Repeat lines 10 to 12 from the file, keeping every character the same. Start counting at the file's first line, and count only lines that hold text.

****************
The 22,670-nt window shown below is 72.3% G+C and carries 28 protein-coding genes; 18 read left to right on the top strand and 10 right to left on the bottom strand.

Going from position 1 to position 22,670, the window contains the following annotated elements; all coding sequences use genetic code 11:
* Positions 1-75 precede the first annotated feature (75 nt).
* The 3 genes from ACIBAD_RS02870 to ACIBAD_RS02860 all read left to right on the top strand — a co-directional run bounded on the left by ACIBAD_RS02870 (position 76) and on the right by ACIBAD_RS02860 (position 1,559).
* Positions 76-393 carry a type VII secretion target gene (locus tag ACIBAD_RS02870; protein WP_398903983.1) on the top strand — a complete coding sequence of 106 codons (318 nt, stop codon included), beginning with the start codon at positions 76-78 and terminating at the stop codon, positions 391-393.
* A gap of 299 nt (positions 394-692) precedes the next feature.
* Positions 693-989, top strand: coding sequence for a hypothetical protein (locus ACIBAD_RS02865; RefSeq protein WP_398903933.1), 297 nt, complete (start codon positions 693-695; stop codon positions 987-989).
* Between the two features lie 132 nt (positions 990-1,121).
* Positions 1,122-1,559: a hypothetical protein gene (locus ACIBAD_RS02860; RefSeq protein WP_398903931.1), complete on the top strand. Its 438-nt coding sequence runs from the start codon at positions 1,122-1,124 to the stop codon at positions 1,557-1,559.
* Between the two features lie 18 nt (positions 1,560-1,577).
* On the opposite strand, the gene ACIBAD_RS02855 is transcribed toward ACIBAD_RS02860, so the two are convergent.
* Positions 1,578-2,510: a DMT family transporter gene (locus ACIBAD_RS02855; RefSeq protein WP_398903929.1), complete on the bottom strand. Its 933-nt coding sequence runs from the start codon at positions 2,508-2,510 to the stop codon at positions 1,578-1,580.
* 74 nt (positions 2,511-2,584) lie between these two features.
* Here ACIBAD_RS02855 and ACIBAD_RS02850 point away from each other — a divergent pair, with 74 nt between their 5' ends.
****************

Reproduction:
* Between the two features lie 18 nt (positions 1,560-1,577).
* On the opposite strand, the gene ACIBAD_RS02855 is transcribed toward ACIBAD_RS02860, so the two are convergent.
* Positions 1,578-2,510: a DMT family transporter gene (locus ACIBAD_RS02855; RefSeq protein WP_398903929.1), complete on the bottom strand. Its 933-nt coding sequence runs from the start codon at positions 2,508-2,510 to the stop codon at positions 1,578-1,580.